I didn’t like what was happening with it. We really wanted to find a flume that she could swim in, but that still would not have given her the support that she needed so we discovered the floaties and we blew them up on her cast and brought her right up to the surface. So she swam for about a month and a half with those floaties on her feet and we still use it today in some of our drills. It helps get the feet up. It helps the balance. So she is just swimming normal with the two beat kick with the floaties. The next clip will show that we will also switch it so that we will put two on one leg and none on the other leg to really try to develop the balance and the feel and the asymmetry. She is going to have to work a lot harder to get her left leg up to keep it up – to make it feel like the right leg.

Over the three years that I have worked with Kate we have done a lot of balance – a lot of timing drills – a lot of coordination drills and this is one of the end result. This is a two beat kick, stressing the right side going down and two beat stressing the left side coming back – where she is going to kick down a little bit. This is going to be a two beat going down and six beat coming back – to show you that she can do both and she also has a very strong six beat when she picks it up at the very end of her races. I might also add – we do not have a clip for this, but Kate also has the ability, and I encourage it in all our athletes, to go about as fast if she were concentrating on a low stroke count. Which might be 14 or 15 strokes per length for her and a higher stroke count for her with a faster turnover of 17 strokes per length – she is blessed that she is able to do that. So we wanted to show you the separation there with the two beat balance and how she is also using her hips and roll and body position to get down the pool.

USA Swimming pointed out to me that all Kate has to do is get maybe an inch extra per stroke and she will be down to Janet Evans’ times. An inch per stroke is not much. Now, I am convinced it is not going to come because I am going to teach her to take one less stroke per length or to get a little bit longer on each stroke. I think that inch per stroke is going to come from a little bit more hips – a little bit more shoulders – a little bit more core. She is going to get that inch without having to really concentrate on it,

These drills were developed over three or four years. They were pretty much designed around Kate. One of the things that I have realized over the years is that the athlete’s teach you a lot more than you are going to learn the hard way. Kate has taught me a heck of a lot. I was reading an article the other day in one of the latest magazines about that too. Now we are going to go to a two beat where she emphasizes the right side going down which means she pushes back a little bit harder on the right side and kicks down a little bit harder on the right side and then two beat coming back where she is stressing the left side. Three years ago we started doing this drill. Two years ago we pointed out to Kate that you accelerate your hand also when it gets down by her leg and as a result your hips are going to accelerate and your shoulders are going to accelerate so we are tying in the core – we are tying in the connection.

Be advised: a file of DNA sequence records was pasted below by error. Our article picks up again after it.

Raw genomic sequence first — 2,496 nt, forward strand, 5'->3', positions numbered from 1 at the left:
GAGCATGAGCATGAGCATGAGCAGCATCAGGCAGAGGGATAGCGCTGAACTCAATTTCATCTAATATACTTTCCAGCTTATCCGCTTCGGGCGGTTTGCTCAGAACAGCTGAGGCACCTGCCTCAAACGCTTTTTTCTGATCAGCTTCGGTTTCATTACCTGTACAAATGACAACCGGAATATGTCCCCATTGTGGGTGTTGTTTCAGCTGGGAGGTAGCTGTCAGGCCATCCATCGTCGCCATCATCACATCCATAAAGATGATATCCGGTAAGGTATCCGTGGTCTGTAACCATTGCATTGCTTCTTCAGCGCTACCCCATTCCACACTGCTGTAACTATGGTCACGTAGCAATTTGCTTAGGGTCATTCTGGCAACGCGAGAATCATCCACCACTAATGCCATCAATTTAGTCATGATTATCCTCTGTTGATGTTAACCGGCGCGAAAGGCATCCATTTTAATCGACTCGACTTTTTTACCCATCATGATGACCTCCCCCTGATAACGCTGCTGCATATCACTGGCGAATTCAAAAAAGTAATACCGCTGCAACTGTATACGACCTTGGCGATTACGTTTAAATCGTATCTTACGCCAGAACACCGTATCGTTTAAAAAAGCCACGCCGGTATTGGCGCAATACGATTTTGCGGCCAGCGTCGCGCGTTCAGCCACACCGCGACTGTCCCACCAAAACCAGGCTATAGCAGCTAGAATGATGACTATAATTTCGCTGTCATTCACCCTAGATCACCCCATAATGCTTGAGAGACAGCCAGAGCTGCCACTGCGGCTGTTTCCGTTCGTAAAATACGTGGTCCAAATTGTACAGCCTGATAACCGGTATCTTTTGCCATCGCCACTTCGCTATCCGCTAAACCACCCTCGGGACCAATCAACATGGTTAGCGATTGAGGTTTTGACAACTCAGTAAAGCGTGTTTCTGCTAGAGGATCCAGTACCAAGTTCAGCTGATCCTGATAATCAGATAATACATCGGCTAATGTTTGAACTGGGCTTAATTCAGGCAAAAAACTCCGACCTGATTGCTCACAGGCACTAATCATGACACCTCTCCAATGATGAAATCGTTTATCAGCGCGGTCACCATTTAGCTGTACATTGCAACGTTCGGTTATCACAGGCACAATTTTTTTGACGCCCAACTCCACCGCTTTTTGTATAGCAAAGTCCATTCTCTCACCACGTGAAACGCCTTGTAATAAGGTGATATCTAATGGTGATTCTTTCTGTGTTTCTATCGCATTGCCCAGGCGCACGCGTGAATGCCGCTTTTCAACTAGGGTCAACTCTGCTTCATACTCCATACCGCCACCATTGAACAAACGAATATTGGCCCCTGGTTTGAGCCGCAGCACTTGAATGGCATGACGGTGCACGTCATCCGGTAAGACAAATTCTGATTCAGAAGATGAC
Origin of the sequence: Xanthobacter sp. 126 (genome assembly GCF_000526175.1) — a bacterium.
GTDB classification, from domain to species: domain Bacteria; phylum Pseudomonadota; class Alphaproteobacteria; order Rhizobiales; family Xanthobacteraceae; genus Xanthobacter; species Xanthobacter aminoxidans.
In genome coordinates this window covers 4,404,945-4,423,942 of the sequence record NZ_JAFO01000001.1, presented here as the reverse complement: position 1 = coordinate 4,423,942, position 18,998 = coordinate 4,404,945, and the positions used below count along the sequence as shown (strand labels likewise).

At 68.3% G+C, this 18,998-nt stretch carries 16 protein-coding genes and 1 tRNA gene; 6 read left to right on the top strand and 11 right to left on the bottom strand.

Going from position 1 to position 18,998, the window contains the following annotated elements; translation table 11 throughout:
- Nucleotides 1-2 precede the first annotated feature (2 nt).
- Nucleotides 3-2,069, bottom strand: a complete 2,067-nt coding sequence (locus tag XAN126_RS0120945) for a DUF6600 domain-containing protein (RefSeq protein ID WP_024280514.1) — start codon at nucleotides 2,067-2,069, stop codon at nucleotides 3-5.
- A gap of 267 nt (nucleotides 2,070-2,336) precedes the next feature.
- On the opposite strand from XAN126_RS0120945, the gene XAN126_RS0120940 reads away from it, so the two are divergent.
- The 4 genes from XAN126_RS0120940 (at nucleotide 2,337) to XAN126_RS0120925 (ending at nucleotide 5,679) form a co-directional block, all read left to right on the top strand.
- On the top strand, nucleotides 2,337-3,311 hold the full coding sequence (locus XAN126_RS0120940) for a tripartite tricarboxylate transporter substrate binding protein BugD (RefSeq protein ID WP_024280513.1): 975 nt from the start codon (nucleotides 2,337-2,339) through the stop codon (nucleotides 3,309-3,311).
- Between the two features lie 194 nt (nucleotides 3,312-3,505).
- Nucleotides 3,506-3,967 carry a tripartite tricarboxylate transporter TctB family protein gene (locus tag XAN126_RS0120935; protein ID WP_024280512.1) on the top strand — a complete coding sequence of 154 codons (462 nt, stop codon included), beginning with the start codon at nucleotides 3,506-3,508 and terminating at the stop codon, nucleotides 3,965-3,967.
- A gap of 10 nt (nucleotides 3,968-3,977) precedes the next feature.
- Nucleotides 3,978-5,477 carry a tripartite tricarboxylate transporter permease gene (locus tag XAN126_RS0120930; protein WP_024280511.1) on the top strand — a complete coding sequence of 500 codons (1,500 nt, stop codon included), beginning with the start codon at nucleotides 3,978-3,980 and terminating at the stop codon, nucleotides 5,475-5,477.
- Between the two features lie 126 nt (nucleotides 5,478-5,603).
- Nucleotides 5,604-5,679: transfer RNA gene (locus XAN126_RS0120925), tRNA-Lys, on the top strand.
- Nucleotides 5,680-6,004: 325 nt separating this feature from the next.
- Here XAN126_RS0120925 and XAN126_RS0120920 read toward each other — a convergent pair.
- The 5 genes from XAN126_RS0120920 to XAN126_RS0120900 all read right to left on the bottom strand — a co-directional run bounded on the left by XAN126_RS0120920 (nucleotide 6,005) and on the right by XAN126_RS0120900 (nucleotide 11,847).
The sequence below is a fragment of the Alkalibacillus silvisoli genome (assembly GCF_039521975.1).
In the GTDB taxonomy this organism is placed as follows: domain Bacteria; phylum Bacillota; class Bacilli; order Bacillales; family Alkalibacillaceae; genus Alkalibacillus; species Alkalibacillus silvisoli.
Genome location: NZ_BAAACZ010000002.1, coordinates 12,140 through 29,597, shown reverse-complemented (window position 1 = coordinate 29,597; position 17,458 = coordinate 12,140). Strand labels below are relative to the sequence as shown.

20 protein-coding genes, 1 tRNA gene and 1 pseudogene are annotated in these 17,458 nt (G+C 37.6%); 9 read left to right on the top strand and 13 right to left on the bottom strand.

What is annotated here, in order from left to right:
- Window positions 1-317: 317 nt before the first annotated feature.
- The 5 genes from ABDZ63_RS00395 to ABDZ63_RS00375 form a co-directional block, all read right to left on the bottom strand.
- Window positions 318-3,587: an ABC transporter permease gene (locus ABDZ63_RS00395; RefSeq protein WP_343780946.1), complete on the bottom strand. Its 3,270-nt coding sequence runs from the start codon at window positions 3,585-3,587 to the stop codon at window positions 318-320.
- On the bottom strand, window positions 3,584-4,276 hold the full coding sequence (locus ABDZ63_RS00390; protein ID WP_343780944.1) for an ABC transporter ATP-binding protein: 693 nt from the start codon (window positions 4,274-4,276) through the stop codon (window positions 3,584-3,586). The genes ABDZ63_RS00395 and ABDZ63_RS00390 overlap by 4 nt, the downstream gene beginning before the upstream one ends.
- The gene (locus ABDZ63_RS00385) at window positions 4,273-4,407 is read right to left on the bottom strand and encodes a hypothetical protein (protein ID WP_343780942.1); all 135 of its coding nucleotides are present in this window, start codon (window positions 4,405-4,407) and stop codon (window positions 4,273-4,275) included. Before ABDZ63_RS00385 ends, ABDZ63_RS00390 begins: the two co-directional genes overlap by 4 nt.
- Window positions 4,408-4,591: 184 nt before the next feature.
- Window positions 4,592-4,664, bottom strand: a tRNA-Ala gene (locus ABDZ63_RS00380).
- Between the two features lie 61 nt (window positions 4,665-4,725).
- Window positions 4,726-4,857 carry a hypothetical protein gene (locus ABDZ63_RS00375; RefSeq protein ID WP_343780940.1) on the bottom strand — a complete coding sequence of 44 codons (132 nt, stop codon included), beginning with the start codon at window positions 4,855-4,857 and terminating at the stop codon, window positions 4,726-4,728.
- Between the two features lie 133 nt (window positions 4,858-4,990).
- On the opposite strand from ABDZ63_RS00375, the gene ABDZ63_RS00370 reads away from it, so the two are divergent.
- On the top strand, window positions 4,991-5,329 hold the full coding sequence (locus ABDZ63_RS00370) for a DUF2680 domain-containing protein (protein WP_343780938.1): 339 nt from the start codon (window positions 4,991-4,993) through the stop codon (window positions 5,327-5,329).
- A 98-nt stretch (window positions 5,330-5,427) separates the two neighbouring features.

This is a variation of the Tarzan drill – and then she lowers her face in the water and doesn’t change anything. It teaches a faster rhythm and a faster turnover and teaches high elbows. One of the things that I have done with Kate is to encourage that everything go in a forward direction – the hand comes forward in a forward direction – nothing is going lateral – nothing is going sideways – including the pull under water. She is also doing that with the two beat kick which is very hard, but it gets the rhythm going faster which you almost necessarily need with the two beat. Now, we have started to do a little more straight arm recovery with her on her speed – on her sprints – on her 50 and 100 – to see how that is going to work with her and it is too early to tell. She actually does that drill to help her warm-up for her sprints also.